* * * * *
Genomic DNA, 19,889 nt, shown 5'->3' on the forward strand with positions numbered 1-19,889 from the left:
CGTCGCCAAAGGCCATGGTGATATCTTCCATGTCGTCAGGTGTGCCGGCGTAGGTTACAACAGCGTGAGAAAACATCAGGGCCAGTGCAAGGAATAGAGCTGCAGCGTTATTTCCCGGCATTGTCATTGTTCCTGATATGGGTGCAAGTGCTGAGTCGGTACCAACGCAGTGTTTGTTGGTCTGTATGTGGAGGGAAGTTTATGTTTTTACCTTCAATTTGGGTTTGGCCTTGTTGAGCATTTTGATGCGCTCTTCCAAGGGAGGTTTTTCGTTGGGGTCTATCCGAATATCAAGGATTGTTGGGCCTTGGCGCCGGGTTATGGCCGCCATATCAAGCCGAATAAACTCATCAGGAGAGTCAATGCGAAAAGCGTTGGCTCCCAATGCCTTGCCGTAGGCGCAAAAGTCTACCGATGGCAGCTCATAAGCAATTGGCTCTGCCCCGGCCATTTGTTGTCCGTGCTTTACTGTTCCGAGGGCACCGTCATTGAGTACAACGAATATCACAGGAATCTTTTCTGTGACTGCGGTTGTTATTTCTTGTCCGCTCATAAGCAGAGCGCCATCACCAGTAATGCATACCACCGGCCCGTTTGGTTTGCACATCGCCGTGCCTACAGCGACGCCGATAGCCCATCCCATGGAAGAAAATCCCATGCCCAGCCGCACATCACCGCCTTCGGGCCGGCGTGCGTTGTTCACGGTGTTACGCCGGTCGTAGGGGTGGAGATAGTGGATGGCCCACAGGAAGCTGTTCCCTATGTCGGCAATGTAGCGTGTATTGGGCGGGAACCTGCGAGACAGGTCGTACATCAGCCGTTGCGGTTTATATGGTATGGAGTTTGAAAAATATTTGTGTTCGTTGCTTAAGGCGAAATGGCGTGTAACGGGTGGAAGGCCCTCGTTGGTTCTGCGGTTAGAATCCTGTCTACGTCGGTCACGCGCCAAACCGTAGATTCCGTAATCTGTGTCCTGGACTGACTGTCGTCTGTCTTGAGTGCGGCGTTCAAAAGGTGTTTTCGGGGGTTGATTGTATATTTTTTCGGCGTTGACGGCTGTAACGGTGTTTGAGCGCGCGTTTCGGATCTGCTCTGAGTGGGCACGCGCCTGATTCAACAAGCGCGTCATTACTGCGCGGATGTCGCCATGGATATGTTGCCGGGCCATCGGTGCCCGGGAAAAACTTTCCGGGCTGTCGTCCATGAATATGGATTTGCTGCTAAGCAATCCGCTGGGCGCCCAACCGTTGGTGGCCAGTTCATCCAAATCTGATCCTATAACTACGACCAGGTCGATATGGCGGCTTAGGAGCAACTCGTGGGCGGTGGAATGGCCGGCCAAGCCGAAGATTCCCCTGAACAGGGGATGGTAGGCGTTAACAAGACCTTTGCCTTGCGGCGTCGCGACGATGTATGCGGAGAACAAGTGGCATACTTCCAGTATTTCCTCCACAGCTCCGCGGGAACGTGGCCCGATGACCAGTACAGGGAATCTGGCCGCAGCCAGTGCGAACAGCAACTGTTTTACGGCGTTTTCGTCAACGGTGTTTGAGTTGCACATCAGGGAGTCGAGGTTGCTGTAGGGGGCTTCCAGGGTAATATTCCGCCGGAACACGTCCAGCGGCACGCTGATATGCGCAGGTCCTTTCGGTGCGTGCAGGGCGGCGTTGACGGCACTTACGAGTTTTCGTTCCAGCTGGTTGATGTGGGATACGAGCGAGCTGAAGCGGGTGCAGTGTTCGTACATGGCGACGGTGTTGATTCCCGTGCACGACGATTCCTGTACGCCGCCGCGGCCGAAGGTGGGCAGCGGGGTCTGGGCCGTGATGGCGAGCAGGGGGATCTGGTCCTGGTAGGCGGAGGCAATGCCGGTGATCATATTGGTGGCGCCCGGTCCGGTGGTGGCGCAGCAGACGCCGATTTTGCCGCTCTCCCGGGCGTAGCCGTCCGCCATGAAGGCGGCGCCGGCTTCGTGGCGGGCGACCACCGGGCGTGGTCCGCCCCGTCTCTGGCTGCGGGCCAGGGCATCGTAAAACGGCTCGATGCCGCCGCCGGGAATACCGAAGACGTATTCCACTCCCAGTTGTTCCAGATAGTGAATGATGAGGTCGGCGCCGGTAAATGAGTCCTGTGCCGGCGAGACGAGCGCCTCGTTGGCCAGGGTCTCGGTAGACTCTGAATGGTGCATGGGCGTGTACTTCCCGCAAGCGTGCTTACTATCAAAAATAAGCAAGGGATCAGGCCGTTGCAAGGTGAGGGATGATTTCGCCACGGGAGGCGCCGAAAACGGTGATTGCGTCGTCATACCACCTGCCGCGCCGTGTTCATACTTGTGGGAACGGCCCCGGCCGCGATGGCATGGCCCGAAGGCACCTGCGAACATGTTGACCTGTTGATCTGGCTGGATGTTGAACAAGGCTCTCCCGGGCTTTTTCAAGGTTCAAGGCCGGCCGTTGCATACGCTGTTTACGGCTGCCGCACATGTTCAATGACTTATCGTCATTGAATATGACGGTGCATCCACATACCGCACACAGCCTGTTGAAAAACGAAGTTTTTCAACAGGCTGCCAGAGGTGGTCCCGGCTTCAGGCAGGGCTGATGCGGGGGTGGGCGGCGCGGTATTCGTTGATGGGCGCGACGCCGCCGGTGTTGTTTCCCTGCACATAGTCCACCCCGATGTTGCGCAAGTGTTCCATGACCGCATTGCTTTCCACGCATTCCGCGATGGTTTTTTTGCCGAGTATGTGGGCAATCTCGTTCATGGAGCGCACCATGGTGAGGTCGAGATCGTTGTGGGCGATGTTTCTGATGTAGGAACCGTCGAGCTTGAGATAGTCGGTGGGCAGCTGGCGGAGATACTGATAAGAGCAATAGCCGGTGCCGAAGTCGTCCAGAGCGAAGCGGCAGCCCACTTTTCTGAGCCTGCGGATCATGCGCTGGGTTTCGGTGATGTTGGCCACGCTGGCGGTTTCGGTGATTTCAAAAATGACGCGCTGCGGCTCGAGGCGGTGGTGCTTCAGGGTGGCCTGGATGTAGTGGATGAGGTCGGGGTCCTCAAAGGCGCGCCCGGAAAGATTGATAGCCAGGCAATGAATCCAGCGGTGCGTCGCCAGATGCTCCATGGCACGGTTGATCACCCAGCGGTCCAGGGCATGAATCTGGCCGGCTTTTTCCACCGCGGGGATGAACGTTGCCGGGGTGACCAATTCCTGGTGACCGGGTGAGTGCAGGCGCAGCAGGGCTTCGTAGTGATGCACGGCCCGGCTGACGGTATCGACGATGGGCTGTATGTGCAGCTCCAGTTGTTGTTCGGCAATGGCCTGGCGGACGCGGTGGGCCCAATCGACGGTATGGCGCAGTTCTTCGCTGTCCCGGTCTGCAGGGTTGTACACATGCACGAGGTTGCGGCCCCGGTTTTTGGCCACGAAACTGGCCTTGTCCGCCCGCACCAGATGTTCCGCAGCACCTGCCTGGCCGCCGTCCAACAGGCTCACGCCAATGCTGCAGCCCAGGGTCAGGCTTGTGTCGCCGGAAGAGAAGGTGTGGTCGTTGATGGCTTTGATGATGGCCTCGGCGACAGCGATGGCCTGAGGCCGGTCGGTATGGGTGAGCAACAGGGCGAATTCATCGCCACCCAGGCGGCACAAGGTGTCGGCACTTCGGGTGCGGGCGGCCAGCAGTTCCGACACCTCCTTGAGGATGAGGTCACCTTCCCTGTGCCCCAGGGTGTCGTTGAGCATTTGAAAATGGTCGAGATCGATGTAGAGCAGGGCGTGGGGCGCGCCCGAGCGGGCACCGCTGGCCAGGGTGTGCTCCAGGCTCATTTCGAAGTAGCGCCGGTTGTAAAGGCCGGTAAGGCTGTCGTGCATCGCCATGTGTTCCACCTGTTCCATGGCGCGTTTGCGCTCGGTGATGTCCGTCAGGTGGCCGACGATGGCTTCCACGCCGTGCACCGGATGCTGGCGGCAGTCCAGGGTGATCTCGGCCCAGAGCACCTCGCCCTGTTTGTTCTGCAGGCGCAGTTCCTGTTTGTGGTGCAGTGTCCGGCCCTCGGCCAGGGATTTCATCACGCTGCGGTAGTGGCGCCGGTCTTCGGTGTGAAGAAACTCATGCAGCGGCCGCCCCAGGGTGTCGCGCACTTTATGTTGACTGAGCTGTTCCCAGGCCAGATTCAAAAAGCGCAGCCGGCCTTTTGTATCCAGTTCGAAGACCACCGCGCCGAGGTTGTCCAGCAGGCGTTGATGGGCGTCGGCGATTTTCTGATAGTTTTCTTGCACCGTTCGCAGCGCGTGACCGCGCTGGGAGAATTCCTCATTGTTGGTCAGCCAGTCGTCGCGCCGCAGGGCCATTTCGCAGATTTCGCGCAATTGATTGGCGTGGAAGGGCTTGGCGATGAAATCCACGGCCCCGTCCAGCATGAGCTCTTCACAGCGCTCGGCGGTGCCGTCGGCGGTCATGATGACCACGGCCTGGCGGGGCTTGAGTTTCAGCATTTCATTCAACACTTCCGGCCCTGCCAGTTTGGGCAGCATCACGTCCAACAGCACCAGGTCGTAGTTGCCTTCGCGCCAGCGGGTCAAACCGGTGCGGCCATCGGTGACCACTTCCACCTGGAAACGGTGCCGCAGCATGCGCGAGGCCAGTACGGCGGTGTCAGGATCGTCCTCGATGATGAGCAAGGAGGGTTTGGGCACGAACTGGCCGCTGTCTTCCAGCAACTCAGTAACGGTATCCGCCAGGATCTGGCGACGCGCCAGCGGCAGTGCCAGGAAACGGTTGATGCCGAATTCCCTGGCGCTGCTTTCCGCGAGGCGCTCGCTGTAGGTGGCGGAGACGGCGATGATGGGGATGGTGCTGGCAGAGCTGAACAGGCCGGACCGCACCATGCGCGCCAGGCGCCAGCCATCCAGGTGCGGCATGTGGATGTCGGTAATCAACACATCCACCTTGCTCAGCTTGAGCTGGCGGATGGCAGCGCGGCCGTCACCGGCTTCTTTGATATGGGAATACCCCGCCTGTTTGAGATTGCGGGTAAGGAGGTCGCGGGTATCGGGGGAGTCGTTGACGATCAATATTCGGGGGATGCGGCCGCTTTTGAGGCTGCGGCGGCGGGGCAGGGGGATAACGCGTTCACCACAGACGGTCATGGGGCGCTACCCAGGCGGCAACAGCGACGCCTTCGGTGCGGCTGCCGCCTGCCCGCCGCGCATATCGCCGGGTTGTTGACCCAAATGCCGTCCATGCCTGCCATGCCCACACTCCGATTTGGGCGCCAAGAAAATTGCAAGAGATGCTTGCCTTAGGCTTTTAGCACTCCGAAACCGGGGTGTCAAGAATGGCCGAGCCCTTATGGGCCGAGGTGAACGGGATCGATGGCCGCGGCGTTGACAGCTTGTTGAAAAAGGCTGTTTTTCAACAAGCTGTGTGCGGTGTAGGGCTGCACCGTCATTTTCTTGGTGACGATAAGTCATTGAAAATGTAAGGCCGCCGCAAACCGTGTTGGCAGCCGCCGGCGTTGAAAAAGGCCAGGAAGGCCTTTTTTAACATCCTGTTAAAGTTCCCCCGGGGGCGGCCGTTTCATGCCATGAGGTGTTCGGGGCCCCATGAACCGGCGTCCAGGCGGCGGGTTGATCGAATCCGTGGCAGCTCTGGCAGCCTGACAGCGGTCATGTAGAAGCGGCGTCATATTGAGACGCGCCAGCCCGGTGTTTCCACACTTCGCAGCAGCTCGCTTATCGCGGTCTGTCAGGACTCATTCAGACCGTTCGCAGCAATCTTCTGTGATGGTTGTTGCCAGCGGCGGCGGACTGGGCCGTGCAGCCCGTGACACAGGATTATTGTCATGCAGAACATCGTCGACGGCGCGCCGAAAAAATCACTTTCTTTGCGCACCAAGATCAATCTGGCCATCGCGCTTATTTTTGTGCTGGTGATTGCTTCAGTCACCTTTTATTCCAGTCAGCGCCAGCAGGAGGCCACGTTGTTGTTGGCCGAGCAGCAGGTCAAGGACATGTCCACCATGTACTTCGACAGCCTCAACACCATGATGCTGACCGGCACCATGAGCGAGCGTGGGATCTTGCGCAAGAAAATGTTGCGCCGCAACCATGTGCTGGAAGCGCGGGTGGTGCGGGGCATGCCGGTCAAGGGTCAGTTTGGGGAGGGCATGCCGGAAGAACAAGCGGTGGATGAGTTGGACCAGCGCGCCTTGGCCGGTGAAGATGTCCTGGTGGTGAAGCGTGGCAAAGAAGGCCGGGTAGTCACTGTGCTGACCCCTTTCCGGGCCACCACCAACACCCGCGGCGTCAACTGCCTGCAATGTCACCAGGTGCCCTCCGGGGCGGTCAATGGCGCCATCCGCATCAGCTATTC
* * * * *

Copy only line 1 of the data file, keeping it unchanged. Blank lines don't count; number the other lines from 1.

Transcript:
Genomic DNA, 19,889 nt, shown 5'->3' on the forward strand with positions numbered 1-19,889 from the left: